Netflix UK TV review: Narcos (Episodes 6, 7, 8, 9 & 10)
Chris Bryant | On 22, Sep 2015
The second half of Netflix’s new series continues charting Pablo Escobar’s war against domestic and foreign law enforcement, numerous anti-trafficking agencies, rival gangs and public perception. Narcos has a flair for stylised analysis, providing insight into motives, PR and the world stage, as well as delivering the uncompromising facts of Escobar’s business practices.
With the bloodshed still in full flow, the Columbian kingpin proves willing to use every tactic at his disposal to avoid extradition – by this point, he’s as safe in his home country as he is in his actual home. His opposition face the same struggle, learning more about the cartel’s methods, as they edge closer to catching them. What makes Narcos truly one of the most powerful shows around is the level of tension produced purely from telling the story: for every explosion, there is a calculated political move; for every bullet, there’s a razor-edged threat of betrayal. Narcos’ minimal soundtrack, gritty performances and romanticised realism prove more than worthy of creating a nail-biting final movement in which both sides are at their most powerful, but also their most desperate.
Narcos’ war is an ever-changing environment. The plot tackles boardrooms, war-rooms and sitting rooms with equal vigour, but the performances never waver. Boyd Holbrook’s Agent Murphy is shown to work diligently, passionately and calmly – his mental state is revealed during a short scene involving a fender-bender and his family. Wagner Moura’s Escobar is equally challenged; paranoid, volatile and ever-deadly, the comparisons between the two would fill pages.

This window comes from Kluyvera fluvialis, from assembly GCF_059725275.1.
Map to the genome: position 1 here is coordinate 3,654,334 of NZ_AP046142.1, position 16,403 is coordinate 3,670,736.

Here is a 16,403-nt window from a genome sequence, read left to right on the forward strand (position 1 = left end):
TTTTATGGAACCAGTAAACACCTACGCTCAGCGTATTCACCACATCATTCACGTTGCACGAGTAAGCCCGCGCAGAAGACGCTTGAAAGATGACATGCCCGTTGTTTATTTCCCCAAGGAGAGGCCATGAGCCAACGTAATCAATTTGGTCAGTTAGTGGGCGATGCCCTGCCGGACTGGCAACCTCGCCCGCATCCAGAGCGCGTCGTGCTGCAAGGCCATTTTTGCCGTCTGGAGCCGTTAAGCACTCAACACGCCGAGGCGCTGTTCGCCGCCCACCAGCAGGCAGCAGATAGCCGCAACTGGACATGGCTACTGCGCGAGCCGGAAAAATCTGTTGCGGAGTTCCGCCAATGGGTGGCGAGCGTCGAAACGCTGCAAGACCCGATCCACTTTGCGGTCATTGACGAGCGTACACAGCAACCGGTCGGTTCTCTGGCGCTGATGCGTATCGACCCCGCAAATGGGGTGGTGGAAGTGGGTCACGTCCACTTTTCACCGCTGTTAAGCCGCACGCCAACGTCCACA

Across its 10 episodes, the first season remains edgy, innovative and, above all, expertly executed. Supremely fascinating and a total roller coaster, Narcos is intelligent, gripping and so, so cool. Its treatment of a real-life drug lord is second to none, his existence a passing bonus compared to the wonder that the writers and Moura create. It’s difficult to imagine that the actor’s mantelpiece is large enough for next year’s awards season.
Narcos Season 1 is available on Netflix UK, as part of an £8.99 monthly subscription.
Spoilers and further consideration
– Ending on a scrappy, threat-filled cliffhanger, as Escobar flees his compound/prison into the woods and Murphy’s promise to kill him echoes over the credits, it’s unclear as to how much more of Pablo’s story there can be – could one man really cause more destruction than this? The final episode, almost devoid of Murphy himself, is brimming with twists and turns, cleverly upping the tension with fast-paced scene changes.
– “Sometimes you need more than the truth, when the truth is too much to believe,” says Escobar, when his brand of unwavering ultra-violence gets him what he wants, and Narcos is exactly that. With an ending as brave and elusive as this, woe betide anyone who doubts that this team can’t produce such a phenomenon of a season all over again.